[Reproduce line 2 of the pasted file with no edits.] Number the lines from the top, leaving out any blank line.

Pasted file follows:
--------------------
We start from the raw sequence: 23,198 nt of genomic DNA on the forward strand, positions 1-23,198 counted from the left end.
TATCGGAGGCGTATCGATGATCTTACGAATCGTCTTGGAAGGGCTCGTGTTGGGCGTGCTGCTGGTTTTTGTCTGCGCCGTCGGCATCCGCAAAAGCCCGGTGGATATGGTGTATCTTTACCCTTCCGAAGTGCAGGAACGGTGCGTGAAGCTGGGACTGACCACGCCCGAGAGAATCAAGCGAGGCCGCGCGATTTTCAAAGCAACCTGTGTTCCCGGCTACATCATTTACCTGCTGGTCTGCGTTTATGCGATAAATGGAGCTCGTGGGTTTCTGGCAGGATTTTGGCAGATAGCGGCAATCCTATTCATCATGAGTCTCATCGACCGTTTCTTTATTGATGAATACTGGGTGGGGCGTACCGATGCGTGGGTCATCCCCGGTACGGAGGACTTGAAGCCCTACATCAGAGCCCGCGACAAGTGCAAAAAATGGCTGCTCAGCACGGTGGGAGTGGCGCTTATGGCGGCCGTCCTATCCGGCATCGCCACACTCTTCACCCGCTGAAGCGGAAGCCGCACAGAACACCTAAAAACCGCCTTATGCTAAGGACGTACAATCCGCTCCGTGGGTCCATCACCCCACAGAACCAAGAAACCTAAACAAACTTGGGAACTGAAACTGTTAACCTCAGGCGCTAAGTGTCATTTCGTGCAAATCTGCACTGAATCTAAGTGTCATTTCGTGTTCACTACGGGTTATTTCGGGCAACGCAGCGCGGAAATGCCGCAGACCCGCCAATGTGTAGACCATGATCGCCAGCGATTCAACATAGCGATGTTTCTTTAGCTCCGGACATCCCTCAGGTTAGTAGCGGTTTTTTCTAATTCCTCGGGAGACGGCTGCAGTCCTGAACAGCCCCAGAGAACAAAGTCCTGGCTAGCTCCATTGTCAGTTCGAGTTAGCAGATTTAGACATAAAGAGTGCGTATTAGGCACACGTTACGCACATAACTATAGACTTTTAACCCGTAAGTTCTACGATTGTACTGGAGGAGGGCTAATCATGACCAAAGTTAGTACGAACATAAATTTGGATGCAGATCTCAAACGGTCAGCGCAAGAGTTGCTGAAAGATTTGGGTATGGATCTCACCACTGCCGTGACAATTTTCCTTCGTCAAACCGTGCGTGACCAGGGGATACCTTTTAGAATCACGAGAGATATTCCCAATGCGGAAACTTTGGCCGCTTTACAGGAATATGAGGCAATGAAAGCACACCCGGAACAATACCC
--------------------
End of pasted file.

TATCGGAGGCGTATCGATGATCTTACGAATCGTCTTGGAAGGGCTCGTGTTGGGCGTGCTGCTGGTTTTTGTCTGCGCCGTCGGCATCCGCAAAAGCCCGGTGGATATGGTGTATCTTTACCCTTCCGAAGTGCAGGAACGGTGCGTGAAGCTGGGACTGACCACGCCCGAGAGAATCAAGCGAGGCCGCGCGATTTTCAAAGCAACCTGTGTTCCCGGCTACATCATTTACCTGCTGGTCTGCGTTTATGCGATAAATGGAGCTCGTGGGTTTCTGGCAGGATTTTGGCAGATAGCGGCAATCCTATTCATCATGAGTCTCATCGACCGTTTCTTTATTGATGAATACTGGGTGGGGCGTACCGATGCGTGGGTCATCCCCGGTACGGAGGACTTGAAGCCCTACATCAGAGCCCGCGACAAGTGCAAAAAATGGCTGCTCAGCACGGTGGGAGTGGCGCTTATGGCGGCCGTCCTATCCGGCATCGCCACACTCTTCACCCGCTGAAGCGGAAGCCGCACAGAACACCTAAAAACCGCCTTATGCTAAGGACGTACAATCCGCTCCGTGGGTCCATCACCCCACAGAACCAAGAAACCTAAACAAACTTGGGAACTGAAACTGTTAACCTCAGGCGCTAAGTGTCATTTCGTGCAAATCTGCACTGAATCTAAGTGTCATTTCGTGTTCACTACGGGTTATTTCGGGCAACGCAGCGCGGAAATGCCGCAGACCCGCCAATGTGTAGACCATGATCGCCAGCGATTCAACATAGCGATGTTTCTTTAGCTCCGGACATCCCTCAGGTTAGTAGCGGTTTTTTCTAATTCCTCGGGAGACGGCTGCAGTCCTGAACAGCCCCAGAGAACAAAGTCCTGGCTAGCTCCATTGTCAGTTCGAGTTAGCAGATTTAGACATAAAGAGTGCGTATTAGGCACACGTTACGCACATAACTATAGACTTTTAACCCGTAAGTTCTACGATTGTACTGGAGGAGGGCTAATCATGACCAAAGTTAGTACGAACATAAATTTGGATGCAGATCTCAAACGGTCAGCGCAAGAGTTGCTGAAAGATTTGGGTATGGATCTCACCACTGCCGTGACAATTTTCCTTCGTCAAACCGTGCGTGACCAGGGGATACCTTTTAGAATCACGAGAGATATTCCCAATGCGGAAACTTTGGCCGCTTTACAGGAATATGAGGCAATGAAAGCACACCCGGAACAATACCC